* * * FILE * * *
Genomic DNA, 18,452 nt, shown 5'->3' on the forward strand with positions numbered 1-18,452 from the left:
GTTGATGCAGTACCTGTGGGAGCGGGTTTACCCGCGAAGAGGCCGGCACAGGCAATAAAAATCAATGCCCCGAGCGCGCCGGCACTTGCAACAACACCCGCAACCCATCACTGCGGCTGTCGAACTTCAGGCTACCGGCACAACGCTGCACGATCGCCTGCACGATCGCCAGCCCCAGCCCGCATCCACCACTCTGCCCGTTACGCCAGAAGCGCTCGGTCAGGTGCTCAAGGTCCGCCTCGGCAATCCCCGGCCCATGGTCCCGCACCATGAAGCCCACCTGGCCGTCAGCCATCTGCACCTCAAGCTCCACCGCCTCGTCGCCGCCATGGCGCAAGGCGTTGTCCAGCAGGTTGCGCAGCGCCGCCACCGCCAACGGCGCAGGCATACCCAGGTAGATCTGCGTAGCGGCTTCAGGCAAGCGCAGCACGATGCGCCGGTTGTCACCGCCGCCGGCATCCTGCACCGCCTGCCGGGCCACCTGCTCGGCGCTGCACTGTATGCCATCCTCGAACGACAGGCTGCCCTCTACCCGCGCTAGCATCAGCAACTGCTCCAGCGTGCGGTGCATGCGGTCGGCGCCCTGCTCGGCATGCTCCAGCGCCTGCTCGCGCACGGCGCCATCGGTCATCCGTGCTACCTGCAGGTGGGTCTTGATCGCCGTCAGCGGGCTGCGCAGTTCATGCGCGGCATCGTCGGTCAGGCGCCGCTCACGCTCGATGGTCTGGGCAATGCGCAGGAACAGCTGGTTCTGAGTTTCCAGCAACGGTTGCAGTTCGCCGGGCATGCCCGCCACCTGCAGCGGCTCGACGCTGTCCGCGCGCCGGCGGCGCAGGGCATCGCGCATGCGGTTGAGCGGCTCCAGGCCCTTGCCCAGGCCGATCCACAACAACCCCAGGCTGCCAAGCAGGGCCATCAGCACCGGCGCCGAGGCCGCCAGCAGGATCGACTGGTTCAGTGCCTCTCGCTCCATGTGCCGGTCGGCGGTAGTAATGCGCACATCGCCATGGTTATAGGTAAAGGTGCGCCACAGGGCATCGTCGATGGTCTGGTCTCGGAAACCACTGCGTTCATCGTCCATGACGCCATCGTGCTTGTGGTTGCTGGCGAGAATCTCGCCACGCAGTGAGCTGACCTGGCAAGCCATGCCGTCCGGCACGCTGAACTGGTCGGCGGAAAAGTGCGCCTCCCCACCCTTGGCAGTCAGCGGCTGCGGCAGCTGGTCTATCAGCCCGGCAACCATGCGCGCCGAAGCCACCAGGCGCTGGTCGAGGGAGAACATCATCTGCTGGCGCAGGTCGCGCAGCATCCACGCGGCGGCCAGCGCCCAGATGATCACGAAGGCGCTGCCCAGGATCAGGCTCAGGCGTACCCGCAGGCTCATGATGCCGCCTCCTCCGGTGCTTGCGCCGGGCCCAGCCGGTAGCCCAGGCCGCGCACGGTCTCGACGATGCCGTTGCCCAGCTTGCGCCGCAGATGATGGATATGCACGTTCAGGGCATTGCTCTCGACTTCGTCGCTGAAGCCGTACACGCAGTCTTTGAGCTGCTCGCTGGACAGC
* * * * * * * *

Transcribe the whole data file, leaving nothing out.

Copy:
Genomic DNA, 18,452 nt, shown 5'->3' on the forward strand with positions numbered 1-18,452 from the left:
GTTGATGCAGTACCTGTGGGAGCGGGTTTACCCGCGAAGAGGCCGGCACAGGCAATAAAAATCAATGCCCCGAGCGCGCCGGCACTTGCAACAACACCCGCAACCCATCACTGCGGCTGTCGAACTTCAGGCTACCGGCACAACGCTGCACGATCGCCTGCACGATCGCCAGCCCCAGCCCGCATCCACCACTCTGCCCGTTACGCCAGAAGCGCTCGGTCAGGTGCTCAAGGTCCGCCTCGGCAATCCCCGGCCCATGGTCCCGCACCATGAAGCCCACCTGGCCGTCAGCCATCTGCACCTCAAGCTCCACCGCCTCGTCGCCGCCATGGCGCAAGGCGTTGTCCAGCAGGTTGCGCAGCGCCGCCACCGCCAACGGCGCAGGCATACCCAGGTAGATCTGCGTAGCGGCTTCAGGCAAGCGCAGCACGATGCGCCGGTTGTCACCGCCGCCGGCATCCTGCACCGCCTGCCGGGCCACCTGCTCGGCGCTGCACTGTATGCCATCCTCGAACGACAGGCTGCCCTCTACCCGCGCTAGCATCAGCAACTGCTCCAGCGTGCGGTGCATGCGGTCGGCGCCCTGCTCGGCATGCTCCAGCGCCTGCTCGCGCACGGCGCCATCGGTCATCCGTGCTACCTGCAGGTGGGTCTTGATCGCCGTCAGCGGGCTGCGCAGTTCATGCGCGGCATCGTCGGTCAGGCGCCGCTCACGCTCGATGGTCTGGGCAATGCGCAGGAACAGCTGGTTCTGAGTTTCCAGCAACGGTTGCAGTTCGCCGGGCATGCCCGCCACCTGCAGCGGCTCGACGCTGTCCGCGCGCCGGCGGCGCAGGGCATCGCGCATGCGGTTGAGCGGCTCCAGGCCCTTGCCCAGGCCGATCCACAACAACCCCAGGCTGCCAAGCAGGGCCATCAGCACCGGCGCCGAGGCCGCCAGCAGGATCGACTGGTTCAGTGCCTCTCGCTCCATGTGCCGGTCGGCGGTAGTAATGCGCACATCGCCATGGTTATAGGTAAAGGTGCGCCACAGGGCATCGTCGATGGTCTGGTCTCGGAAACCACTGCGTTCATCGTCCATGACGCCATCGTGCTTGTGGTTGCTGGCGAGAATCTCGCCACGCAGTGAGCTGACCTGGCAAGCCATGCCGTCCGGCACGCTGAACTGGTCGGCGGAAAAGTGCGCCTCCCCACCCTTGGCAGTCAGCGGCTGCGGCAGCTGGTCTATCAGCCCGGCAACCATGCGCGCCGAAGCCACCAGGCGCTGGTCGAGGGAGAACATCATCTGCTGGCGCAGGTCGCGCAGCATCCACGCGGCGGCCAGCGCCCAGATGATCACGAAGGCGCTGCCCAGGATCAGGCTCAGGCGTACCCGCAGGCTCATGATGCCGCCTCCTCCGGTGCTTGCGCCGGGCCCAGCCGGTAGCCCAGGCCGCGCACGGTCTCGACGATGCCGTTGCCCAGCTTGCGCCGCAGATGATGGATATGCACGTTCAGGGCATTGCTCTCGACTTCGTCGCTGAAGCCGTACACGCAGTCTTTGAGCTGCTCGCTGGACAGC